The subbass is more present and boosted on the ZS10 Pro than the BD005 Pro, resulting in much more rumble when listening to “Chameleon”, however, when listening to other tracks that are more acoustical in nature, or even "Bombtrack", I find the ZS10 Pro to be harsher, with the BD005 Pro being more relaxed and a more enjoyable listening experience in my opinion.

If you want detail, then I think that the ZS10 Pro is certainly above the Kinera option but for a more relaxed listen, I would choose the BD005 Pro. The Kinera also need more power to reach the same volume levels and come alive, whereas the ZS10 Pro give a similar response even at really low levels.


Moondrop SSP

While I didn’t go crazy about these IEMs in my review, which you can see here, I did say that they were good and were sort of a guilty pleasure IEM. Over time, this feeling has grown. I find the SSP to be a set of IEMs that has more bass than I would usually choose but that I always enjoy listening to when I am in that mood.

I actually listened to the SSP quite often for some time and they were something I usually kept in my bag as a backup set of IEMs until not too long ago. In comparison to the BD005 Pro, the first thing that stands out is that the SSP need even more power than the Kinera do. 

As far as sound, I was surprised to find that I really didn’t find them more bassy than the BD005 Pro. In fact, I found the Kinera to have more of a bass hit and more rumble than the SSP. As far as the rest of the sound, I really like the Moondrop tuning (as you have probably noticed in my other reviews) and the SSP is no exception. I do feel that the BD005 Pro has the edge in the treble, even though it is harsher and can present sibilance, it does have more extension and gives a better sensation of “air” than the SSP.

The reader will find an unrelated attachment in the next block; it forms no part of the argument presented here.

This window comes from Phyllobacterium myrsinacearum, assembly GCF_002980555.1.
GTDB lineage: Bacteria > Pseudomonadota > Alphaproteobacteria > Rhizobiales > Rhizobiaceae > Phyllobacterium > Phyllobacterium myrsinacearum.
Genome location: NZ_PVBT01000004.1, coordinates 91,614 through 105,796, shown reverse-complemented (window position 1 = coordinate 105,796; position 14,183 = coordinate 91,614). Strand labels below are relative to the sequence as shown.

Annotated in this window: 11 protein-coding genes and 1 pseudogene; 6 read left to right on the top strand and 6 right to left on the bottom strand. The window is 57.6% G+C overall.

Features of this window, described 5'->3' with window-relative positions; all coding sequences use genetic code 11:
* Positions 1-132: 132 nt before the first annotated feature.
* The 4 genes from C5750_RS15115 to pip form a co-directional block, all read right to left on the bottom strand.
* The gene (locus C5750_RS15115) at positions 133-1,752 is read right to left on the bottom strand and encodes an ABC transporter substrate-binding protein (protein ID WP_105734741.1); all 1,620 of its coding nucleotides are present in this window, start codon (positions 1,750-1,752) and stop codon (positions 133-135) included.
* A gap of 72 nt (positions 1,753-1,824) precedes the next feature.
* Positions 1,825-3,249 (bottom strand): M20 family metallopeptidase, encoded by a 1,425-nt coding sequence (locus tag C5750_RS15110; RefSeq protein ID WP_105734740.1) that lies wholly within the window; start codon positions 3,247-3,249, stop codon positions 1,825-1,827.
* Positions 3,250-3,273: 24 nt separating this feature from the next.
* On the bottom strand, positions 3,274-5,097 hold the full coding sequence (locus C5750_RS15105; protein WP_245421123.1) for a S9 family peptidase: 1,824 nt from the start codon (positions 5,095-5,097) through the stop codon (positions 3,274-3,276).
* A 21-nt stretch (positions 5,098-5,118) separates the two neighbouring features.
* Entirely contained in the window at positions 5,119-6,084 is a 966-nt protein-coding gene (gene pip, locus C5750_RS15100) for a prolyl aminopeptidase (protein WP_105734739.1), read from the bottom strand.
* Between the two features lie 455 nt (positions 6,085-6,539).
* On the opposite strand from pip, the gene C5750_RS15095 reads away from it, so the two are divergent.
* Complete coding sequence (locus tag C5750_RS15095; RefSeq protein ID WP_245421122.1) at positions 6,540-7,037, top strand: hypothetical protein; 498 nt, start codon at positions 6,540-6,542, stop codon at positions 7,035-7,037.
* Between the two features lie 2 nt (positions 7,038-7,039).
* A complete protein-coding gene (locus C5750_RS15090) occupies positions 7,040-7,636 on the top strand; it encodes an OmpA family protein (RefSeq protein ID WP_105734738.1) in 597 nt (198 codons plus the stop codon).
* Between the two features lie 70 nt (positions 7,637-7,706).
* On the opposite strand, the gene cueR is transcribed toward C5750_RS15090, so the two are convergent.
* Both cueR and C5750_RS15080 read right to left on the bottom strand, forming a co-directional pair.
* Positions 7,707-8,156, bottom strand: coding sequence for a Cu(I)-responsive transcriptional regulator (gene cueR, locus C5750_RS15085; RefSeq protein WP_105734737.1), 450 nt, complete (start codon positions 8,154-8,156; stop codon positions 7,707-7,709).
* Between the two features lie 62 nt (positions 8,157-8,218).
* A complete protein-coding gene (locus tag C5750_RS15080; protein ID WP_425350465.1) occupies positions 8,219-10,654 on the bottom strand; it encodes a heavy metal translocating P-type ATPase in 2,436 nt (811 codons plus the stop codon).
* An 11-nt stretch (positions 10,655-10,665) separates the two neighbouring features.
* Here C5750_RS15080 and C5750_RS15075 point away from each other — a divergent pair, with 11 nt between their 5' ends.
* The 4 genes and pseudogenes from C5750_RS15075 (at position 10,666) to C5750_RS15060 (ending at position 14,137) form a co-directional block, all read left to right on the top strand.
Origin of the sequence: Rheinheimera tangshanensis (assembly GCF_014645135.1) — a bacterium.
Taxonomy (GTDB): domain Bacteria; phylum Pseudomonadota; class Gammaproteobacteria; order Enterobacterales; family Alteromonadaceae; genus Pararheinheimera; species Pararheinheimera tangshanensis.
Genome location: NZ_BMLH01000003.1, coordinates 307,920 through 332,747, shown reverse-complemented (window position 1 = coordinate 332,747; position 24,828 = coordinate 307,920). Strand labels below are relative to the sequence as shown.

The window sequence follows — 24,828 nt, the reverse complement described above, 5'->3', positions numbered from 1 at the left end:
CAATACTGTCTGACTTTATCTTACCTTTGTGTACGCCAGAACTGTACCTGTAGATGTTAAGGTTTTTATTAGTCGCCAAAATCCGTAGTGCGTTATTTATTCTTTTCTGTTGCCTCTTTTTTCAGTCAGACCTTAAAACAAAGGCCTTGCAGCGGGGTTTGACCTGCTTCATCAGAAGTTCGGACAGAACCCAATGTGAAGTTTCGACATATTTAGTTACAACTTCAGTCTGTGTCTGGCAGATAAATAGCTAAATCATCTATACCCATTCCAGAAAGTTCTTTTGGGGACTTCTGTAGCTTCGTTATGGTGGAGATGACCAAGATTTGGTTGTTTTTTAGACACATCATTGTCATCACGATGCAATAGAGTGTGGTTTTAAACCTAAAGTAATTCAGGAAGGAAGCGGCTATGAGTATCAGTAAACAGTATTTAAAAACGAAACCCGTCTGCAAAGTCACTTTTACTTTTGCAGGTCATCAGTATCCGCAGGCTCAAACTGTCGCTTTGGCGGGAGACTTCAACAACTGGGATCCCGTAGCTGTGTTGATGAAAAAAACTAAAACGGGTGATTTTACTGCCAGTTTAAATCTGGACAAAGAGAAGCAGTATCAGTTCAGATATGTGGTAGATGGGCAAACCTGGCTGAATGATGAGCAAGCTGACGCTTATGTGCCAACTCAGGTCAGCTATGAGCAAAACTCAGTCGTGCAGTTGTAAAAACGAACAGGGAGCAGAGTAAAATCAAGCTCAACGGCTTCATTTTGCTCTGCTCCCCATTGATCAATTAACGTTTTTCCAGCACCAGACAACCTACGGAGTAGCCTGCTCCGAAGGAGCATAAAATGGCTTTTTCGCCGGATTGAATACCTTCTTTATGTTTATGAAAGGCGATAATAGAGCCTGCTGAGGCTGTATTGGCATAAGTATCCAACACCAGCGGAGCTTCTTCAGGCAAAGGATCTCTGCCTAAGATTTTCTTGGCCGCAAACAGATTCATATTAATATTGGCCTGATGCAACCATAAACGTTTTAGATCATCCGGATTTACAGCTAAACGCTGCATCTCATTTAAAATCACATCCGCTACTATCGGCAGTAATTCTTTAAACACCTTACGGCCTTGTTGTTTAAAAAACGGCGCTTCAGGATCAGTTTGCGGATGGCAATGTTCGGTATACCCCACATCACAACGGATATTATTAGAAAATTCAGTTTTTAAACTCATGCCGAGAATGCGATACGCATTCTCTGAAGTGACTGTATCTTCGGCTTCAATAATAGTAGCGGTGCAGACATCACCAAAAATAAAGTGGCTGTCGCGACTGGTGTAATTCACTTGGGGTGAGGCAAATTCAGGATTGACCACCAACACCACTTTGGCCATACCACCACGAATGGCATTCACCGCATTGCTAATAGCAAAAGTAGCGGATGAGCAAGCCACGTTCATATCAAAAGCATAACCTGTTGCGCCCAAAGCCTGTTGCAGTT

KZ DQ6

These are a set of IEMs that were a break from the norm for KZ and I found rather impressive, even if they still had flaws, my original review can be found here. The comparison here is between the 3xDD of the DQ6 vs a 1xDD+1xBA of the Kinera.

I forgot to drop the volume level when switching from the BD005 Pro to the DQ6 and it immediately reminded me of how much more efficient these are! I also immediately remembered what I like about these IEMs.

They have better extension in the subbass regions and the bass and mids are also very pleasing to me, especially their tonality. Where the DQ6 fails, or at least is not up to my preferences, is in the treble regions, just like the BD005 Pro. Both sets can be a little hot and sibilant, causing moments of displeasure. I remember that I had to play around with multiple tips on the DQ6 to reduce the sibilance and I guess that the Xelastec were not one of those sets. The extension is again better on the Kinera in the higher regions, with the DQ6 falling a little behind, although the harshness and sibilance is a toss up between the two.